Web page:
So, here's 11ish or so year old Adrian. It's the early 90s. I was hiding in my bedroom, trying to make another crystal set out of random parts and scraping away the paint at my windowsill. In walks my Aunty, who introduces her new boyfriend.

"Hi, I'm Julian." he said. That wasn't all that interesting.

"Oh, are you making a crystal set?" .. ok, so that was interesting.

And, that was that. Suddenly, someone role-model-y shows up in my life out of the blue. There I was, an 11 year old who felt very mostly alone most of the time, and someone shows up who I can look up to and think I can relate to. So, I'm a sponge for everything he shows me. Whenever he comes over, he has some new story to tell, some new thing to show me. He would show me better ways of building transistor switch circuits when I was in the "make large arcs with car alternator" phase of my early teens. And, when I saved up and bought a PC, he started to show me programming.

Now, I was already programming. My parents had saved up and bought me an Amstrad CPC464. We had a second-hand commodore 64 for a short while, but that eventually somehow stopped working and I didn't have the clue to fix it. But I was programming Locomotive BASIC and dabbling in Z80 assembly when I was 12, and had "upgraded" to Turbo Pascal 6 when I hit high school. (Yes, school taught Turbo Pascal at Grade 10 level, and I decided to learn it a bit earlier. That's .. wow, that dates me.) I hadn't yet really stumbled into C yet. I had heard about it, but I didn't have anything that could write it.

Julian explained task switching to me one day during a walk along the beach. He explained that computers can just appear to be doing multiple things at once - but the CPU only does one thing at a time, and you can just switch things really quickly to give the appearance that it's multitasking. With that bright spark planted in my head, I went home and started dreaming up ways to make my Z80 based CPC do something like this.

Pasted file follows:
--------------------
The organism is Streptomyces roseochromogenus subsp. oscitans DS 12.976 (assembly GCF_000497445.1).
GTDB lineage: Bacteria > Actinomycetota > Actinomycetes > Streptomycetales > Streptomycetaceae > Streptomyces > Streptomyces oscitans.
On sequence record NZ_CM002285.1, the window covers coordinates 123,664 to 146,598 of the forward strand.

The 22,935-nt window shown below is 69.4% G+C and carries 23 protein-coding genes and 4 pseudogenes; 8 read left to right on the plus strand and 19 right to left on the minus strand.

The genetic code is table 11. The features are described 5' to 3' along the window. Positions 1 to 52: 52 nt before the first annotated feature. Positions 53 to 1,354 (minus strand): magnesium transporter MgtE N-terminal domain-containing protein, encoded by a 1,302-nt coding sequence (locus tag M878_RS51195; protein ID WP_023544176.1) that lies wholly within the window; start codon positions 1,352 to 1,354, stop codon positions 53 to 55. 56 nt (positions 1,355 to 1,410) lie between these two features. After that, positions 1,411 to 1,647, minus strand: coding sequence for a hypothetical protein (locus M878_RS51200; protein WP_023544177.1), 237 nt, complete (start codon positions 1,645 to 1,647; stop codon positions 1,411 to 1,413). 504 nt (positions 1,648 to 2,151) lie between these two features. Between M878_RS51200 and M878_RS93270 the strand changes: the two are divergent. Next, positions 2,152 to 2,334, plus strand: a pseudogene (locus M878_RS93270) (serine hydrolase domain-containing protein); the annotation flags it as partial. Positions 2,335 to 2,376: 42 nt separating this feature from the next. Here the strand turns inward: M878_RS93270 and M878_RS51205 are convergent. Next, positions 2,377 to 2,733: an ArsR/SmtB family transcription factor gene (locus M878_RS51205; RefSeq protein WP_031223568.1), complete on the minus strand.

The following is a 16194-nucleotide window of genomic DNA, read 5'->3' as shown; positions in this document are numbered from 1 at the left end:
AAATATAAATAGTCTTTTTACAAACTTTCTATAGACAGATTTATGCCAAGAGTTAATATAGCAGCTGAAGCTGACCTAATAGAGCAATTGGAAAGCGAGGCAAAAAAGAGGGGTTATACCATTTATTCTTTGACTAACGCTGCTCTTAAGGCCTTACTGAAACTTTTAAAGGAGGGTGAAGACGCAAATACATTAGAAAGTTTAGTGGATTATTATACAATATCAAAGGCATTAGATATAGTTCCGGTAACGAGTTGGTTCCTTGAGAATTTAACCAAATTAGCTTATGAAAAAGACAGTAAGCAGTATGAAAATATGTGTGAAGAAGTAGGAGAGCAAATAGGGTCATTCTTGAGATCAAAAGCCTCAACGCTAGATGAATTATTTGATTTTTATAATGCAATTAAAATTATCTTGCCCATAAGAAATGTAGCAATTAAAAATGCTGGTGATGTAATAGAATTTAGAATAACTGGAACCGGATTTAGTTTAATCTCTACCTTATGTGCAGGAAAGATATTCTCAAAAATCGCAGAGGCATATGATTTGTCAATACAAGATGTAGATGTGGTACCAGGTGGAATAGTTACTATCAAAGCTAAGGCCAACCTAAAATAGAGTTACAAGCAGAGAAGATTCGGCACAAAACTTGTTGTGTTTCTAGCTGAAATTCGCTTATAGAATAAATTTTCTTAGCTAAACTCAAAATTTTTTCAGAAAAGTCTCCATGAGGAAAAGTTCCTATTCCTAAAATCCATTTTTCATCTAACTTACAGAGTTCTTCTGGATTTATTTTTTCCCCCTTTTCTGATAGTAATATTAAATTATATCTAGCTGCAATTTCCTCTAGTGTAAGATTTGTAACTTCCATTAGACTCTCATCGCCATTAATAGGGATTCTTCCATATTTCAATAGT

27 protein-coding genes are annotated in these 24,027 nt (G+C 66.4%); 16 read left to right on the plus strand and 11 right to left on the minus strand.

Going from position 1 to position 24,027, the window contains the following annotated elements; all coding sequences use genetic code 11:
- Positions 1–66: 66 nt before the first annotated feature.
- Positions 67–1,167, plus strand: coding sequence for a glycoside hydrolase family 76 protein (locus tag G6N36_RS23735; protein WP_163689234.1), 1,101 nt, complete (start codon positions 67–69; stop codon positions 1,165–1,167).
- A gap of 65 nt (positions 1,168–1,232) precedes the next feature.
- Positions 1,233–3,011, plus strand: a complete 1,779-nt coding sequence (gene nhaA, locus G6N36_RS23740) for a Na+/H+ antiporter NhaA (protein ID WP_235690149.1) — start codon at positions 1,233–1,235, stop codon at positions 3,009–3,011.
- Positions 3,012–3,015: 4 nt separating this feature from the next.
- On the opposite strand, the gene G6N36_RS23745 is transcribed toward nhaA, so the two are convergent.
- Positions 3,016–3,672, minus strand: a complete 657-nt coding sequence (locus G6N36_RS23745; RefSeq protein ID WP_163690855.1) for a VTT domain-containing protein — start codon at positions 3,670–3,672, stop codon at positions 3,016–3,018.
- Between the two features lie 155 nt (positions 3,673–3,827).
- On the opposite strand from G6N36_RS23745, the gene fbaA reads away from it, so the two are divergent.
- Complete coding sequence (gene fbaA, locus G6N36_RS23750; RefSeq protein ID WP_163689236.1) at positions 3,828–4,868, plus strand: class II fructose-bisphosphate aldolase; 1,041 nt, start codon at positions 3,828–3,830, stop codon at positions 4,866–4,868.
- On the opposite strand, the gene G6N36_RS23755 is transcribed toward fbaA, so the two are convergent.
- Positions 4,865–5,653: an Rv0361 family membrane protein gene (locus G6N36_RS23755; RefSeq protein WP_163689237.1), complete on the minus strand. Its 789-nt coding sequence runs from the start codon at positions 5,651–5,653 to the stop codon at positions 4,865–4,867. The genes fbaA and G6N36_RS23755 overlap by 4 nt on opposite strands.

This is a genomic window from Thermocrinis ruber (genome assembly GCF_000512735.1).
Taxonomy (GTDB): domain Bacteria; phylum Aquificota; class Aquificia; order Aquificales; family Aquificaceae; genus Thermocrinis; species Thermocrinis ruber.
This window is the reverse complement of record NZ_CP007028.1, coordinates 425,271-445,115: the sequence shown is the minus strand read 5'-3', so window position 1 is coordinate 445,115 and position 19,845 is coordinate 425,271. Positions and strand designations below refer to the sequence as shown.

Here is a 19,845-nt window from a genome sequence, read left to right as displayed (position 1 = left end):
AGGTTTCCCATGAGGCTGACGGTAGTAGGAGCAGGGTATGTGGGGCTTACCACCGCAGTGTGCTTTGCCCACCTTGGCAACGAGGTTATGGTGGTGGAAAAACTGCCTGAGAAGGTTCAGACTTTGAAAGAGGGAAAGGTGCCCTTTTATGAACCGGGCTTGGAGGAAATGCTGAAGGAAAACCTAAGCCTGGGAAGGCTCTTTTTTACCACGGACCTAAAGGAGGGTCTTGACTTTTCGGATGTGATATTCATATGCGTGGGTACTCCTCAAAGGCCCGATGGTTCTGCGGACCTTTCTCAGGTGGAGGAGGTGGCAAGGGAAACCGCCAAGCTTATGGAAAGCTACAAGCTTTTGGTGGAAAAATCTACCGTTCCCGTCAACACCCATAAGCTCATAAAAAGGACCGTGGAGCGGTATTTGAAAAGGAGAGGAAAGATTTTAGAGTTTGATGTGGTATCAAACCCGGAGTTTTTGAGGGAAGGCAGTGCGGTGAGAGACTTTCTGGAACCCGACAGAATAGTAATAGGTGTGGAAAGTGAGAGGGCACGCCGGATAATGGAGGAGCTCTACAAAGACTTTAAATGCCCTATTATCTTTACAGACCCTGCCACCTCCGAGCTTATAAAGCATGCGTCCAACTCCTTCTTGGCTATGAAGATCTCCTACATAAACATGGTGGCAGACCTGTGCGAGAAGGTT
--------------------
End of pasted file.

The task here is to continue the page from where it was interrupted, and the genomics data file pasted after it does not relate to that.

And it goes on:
My mother dragged me to McDonalds to apply for a job the moment I was legally able to (14 years, 9 months) and I saw a computer at a second hand shop - it was a $500 IBM PC/AT, with EGA monitor, two floppy disks and a printer. We put down a down-payment and I paid it off myself with my minimum wage money. Once I had that home I quickly erm, "acquired" a copy of Turbo Pascal for home and was off drawing funny little fractals.

So yes - it's Julian's fault I discovered FreeBSD. Yes, this is Julian Elischer. One day he showed me his computer, running something called BSD. He was trying to explain bourne shell scripting and the installer. I nodded, very confused, and eventually went back to the VGA programming book he lent me. He also showed me fractint running in X on his monochome 486 DX2-50 laptop. I had no idea what was going on under the scenes, only that the fractals were much more interesting than the ones I was drawing. So I took the VGA book home and started learning how to use the higher resolutions available. One thing stuck in my mind: so much bit-plane work. Ugh. One other thing stuck in my mind - reading from VGA memory is one of the slowest things you can do. Don't do it. Ever. (Do you hear that console driver authors? Don't do it. It's bad.)